A new report published in the Journal of the American Medical Association has highlighted deaths from Covid-19 in the United States and 18 other developed countries, along with excess all-cause mortality so far in 2020. Referring specifically to Covid-19, the U.S. had 60.3 deaths per 100,000 inhabitants between February 13, 2020 and September 19, 2020. That is higher than many other countries in the analysis such as Germany (11.3) and Canada (24.6) while it is lower than a handful such as Belgium (86.8) and the UK (62.6). When it comes to the impact of Covid-19 since June 07, however, the U.S. is far ahead of all other countries in the analysis with 27.2 deaths per 100,00 people while Belgium had just 4.2.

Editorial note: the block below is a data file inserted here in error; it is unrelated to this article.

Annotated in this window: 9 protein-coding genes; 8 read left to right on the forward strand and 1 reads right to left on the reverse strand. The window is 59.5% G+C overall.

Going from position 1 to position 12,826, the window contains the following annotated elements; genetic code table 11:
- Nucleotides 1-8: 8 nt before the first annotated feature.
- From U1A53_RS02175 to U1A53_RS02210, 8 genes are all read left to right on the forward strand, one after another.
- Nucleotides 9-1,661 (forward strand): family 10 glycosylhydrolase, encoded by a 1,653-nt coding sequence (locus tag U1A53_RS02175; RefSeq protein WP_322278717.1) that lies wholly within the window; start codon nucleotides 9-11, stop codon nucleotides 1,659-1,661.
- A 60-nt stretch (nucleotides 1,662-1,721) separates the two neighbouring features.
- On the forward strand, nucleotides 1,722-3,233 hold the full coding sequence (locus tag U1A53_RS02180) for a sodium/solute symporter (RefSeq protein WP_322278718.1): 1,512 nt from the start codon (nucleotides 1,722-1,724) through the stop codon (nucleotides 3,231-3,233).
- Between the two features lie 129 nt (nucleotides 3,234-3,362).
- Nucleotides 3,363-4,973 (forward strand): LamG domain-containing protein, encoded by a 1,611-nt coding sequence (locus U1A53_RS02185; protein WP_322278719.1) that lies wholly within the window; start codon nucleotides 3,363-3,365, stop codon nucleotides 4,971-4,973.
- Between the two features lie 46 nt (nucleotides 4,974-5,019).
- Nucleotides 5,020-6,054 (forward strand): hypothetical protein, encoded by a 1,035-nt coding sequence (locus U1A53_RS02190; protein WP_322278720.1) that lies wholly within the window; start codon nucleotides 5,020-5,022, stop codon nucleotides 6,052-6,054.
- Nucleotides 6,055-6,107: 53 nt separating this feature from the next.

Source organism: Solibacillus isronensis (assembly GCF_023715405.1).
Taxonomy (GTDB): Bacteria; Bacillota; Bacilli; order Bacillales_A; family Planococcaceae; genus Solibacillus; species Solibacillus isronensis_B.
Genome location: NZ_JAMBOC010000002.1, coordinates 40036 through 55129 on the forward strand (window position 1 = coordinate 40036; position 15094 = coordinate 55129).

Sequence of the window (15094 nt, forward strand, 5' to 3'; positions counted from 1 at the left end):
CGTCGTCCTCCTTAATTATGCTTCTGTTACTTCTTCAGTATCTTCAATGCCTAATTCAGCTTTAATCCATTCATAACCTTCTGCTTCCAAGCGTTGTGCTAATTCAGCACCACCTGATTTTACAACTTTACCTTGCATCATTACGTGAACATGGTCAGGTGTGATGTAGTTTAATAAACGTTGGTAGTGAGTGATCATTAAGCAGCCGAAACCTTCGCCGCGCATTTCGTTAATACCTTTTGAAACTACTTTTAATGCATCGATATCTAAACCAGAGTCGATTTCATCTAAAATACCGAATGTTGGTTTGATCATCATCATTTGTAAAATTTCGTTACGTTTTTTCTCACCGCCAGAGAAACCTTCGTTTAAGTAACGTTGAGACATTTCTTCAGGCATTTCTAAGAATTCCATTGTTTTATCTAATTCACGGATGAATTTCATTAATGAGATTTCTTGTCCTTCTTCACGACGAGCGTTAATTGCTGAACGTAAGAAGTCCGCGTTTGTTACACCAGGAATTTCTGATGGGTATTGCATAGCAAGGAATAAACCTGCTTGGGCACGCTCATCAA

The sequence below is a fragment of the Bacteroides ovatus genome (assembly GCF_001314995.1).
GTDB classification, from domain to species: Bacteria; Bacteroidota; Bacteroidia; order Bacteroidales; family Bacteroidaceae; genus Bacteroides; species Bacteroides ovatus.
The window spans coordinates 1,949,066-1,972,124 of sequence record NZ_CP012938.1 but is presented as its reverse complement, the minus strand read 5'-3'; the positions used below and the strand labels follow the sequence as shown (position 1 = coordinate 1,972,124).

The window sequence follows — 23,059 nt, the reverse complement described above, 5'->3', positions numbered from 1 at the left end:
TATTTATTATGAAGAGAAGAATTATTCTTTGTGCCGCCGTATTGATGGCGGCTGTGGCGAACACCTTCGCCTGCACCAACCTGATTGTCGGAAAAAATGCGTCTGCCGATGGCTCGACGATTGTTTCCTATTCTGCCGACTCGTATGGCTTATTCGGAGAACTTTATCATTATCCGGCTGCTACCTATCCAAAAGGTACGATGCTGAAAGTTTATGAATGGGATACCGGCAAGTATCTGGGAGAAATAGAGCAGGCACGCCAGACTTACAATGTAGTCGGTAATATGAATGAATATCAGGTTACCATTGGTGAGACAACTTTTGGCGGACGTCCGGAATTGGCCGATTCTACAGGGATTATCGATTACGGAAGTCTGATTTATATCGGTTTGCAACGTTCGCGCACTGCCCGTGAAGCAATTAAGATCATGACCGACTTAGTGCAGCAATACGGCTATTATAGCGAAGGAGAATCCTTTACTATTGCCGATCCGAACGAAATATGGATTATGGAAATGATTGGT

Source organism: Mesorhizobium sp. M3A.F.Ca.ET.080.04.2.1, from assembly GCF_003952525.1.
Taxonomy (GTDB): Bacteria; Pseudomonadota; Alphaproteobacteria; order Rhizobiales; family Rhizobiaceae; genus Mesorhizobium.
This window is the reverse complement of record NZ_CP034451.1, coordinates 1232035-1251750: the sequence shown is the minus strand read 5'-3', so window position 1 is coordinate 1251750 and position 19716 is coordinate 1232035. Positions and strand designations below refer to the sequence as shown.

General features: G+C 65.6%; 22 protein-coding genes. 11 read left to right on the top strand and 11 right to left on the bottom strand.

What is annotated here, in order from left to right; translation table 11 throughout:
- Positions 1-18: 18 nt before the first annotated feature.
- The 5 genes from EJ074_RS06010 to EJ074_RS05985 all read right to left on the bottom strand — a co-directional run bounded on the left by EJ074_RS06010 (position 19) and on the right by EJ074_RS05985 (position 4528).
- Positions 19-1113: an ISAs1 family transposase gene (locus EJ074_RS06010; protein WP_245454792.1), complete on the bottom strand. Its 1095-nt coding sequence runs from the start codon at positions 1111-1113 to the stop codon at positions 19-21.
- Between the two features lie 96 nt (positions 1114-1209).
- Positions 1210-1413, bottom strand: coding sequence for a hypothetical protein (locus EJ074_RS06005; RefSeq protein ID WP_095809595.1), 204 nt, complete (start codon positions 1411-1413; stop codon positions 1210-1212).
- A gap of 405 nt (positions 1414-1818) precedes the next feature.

What about excess mortality? Deaths in the U.S. this year have been 85 percent higher than some developed countries such as Germany, Israel and Denmark, adjusting for population size. The study looked at the point countries surpasses one case per million inhabitants through to July 25, 2020 compared to the same weeks in the period from 2015 to 2019. In that case, the U.S. had 71.6 deaths per 100,000 people compared to 102.2 deaths in Spain, 94.5 in the UK, 67.8 in Belgium, 51.5 in France, 13.3 in Canada and 10.0 in Germany. When those figures are taken from May 10, the United States has a significantly higher death toll than all countries in the analysis with 31.2 excess deaths per 100,000 people compared to Sweden (which has been criticized for avoiding a full lockdown) which has 14.9.